[0045] In FIG. 5 the light 36 gives a living and moving light shadow 46 through the water 38 and the water flow surface 28 into the sauna room. When the light goes past the water 38, the light 48 is more even than when flowing through the water. Water dripping from the distribution centre 33 and the pipe 49 into the water spaces 45 provides the sound 47 into the sauna room. The strength of the shadowing 46 of the lighting 36 and the light 48 can be regulated with the control equipment 40 and 34.

[0046] In the system shown in FIGS. 6 and 7 the following reference numbers are used: sauna 51, hot air current 52, stove frame 53, monitoring, regulating and operating unit 54, water connection 55, water regulation unit 56, operating equipment 57, air distribution unit 58, jet 59 and 61, infraswitch 60, air inlet duct 62 duct 63 and 71, pipe 64, cable 65 and 66 and 67 and 69 and 73 and 78 and 84, sensor 68, air flow 70, incoming air 72, pipes 74, steam water tank 75, heat storage mass 76, antenna 77 and 88, smoke detector 79, bench 81, mass recognition sensor 82, control centre 83, bench frame 85, tap arrangement 86 and tilting mechanism 87.

[0047] In the arrangement shown in FIGS. 6 and 7 the sauna 51 fire prevention system is built in and integrated within the stove frame 53. The stove is formed from a customary heating system, heat storage mass 76 and the necessary monitoring, regulating and controlling units 54 as well as the operating equipment 57 and 58. The control unit 54 and control centre 83 monitor and guide the sauna operating area and stove heating process controlled by the measuring and peripheral equipment with the help of the operating equipment 57 and the air distribution unit 58. Fire safety is arranged with the fire prevention and extinguishing systems.

[0048] The stove monitoring, regulating and controlling centre 54 receives data about the temperature of combustion-sensitive materials from the sensor 68 which is connected by the, cable 69 to the centre 54. Also connected to the centre 54 by cable 67 are the sensors 82 attached to the frame 81 of the sauna bench which detect the mass of persons present.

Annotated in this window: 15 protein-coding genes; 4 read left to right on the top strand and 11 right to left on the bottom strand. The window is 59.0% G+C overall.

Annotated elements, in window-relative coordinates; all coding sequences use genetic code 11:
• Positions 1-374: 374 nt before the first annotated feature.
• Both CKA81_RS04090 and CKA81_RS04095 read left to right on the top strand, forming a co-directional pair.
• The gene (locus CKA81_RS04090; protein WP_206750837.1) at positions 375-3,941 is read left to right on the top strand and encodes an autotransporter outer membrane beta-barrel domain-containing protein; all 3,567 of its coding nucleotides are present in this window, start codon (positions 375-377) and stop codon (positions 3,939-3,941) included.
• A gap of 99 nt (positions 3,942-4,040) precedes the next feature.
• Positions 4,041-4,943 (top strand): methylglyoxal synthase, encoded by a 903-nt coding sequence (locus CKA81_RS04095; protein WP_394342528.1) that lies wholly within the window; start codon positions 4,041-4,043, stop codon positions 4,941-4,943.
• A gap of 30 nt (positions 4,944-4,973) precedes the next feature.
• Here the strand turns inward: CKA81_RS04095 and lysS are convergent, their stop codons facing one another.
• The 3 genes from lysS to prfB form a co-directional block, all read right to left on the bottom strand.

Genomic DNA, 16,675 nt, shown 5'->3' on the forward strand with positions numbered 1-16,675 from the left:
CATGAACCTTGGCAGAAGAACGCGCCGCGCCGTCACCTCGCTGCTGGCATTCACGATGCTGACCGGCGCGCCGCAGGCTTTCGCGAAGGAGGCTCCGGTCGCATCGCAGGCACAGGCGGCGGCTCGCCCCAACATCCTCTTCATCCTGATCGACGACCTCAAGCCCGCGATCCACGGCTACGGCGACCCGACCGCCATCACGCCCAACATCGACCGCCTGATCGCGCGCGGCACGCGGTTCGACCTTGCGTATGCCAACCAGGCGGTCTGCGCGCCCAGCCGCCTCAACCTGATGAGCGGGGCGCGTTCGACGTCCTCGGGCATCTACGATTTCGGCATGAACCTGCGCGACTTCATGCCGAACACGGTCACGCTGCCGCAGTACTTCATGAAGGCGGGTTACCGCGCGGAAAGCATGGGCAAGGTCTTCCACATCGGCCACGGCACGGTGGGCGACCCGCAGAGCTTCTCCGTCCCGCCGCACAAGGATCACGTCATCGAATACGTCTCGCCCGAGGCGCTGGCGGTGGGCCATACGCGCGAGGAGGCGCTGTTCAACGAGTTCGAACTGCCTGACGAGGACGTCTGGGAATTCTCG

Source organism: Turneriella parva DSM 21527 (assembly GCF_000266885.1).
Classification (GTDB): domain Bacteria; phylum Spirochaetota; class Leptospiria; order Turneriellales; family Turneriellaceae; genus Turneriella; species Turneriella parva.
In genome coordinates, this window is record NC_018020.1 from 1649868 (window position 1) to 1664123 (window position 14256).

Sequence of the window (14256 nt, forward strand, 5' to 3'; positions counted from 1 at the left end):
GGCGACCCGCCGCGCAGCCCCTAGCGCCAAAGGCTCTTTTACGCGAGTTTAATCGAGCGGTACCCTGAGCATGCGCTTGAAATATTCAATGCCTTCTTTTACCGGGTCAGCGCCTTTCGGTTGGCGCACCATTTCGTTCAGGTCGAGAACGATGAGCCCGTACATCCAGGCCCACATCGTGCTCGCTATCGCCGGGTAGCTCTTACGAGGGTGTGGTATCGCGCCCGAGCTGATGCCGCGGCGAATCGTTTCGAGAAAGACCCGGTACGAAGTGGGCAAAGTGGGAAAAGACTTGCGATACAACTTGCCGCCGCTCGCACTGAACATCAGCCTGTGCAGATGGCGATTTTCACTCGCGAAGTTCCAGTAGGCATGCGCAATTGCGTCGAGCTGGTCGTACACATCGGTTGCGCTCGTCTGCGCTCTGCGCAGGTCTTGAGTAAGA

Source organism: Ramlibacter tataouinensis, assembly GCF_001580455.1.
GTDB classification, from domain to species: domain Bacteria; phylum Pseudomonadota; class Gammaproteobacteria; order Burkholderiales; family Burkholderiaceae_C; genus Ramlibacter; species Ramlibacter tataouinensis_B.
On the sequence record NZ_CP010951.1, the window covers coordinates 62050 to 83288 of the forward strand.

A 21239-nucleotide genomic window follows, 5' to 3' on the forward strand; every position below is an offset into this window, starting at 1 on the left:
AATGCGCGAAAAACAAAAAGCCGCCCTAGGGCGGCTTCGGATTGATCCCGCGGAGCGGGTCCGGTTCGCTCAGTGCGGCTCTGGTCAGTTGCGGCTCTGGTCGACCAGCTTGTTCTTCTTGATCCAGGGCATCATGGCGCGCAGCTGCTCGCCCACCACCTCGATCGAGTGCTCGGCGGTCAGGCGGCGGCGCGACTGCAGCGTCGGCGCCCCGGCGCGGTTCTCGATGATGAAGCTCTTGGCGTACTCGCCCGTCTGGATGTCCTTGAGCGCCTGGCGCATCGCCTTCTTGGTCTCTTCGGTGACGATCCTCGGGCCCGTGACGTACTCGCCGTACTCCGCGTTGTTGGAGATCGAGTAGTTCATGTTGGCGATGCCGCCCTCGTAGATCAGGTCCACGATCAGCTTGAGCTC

[0049] The presence of persons is also monitored with the infraswitch 60 which detects differences in temperature and movement in the area. The infraswitch is connected by cable 65 to the centre 54. If there is no one in the sauna 51 for the period of time programmed into the centre 54 and 83, the centre 54 switches off the stove heating function. Avoiding the stove being switched on unnecessarily saves heat energy.

[0050] The smoke detectors 79 are placed in the hot air current 52 areas of the stove, for example, on the ceiling of the sauna and/or the stove, which are also cabled with cable 66 and 80 and/or by radio signal 77 to the centre 54.

[0051] The water connection 55 is connected to the stove 53 from which the water regulation unit 56 of the fire prevention system draws the water it requires.

[0052] The water regulation unit 56 is connected by cable 84 to the centre 54. The water regulation unit 56 apportions water to the extinguishing jets 59 along the pipework 64. The jets 59 extinguish and/or spray water towards the location of the fire. The steam water tank 75 in the stove is also connected by pipework 74 to the water regulating unit 56. The steam water tank 75 acts, where necessary, as an immediate water supply storage in the event that water is needed for fire prevention operations but the water pressure has dropped in the main pressurised water system and also in the water connection 55. A tap system 86 in the steam water tank 75 automatically maintains the level of the water at a determined height. The steam water tank can be pushed down into the frame of the stove 53 and pulled out when the water is required with the slide and tilt mechanism 87.

[0053] When the infraswitch 60, which detects the presence of persons, and the mass detector sensor 82 under the sauna bench 81 on the bench frame 85, have not detected persons using the sauna for the period of time previously programmed into the centre 54 and/or 83, the centre 54 commences to switch off the heating of the stove 53, if the stove 53 had been previously working.

[0054] When the sensor 68 connected close to the stove 53, which is connected by the cable 69 to the centre 54, senses the temperature approaching close to the combustion temperature, the centre 54 switches off or lowers the temperature of the stove 53 so that the surrounding temperature drops to a safe lever. The function of the sensor 68 is independent of the normal temperature control and overheating limiting system of a normal electric stove.

[0055] If the smoke detector 79 sense the stove's hot air current 52 in the area the centre 54 switches on the extinguishing system 55,56,64 and 59 and at the same time switches off the heating of the stove 53. The fire prevention system jet 59 produces a strong water mist and/or a water jet to the predetermined area where the fire is assumed to be.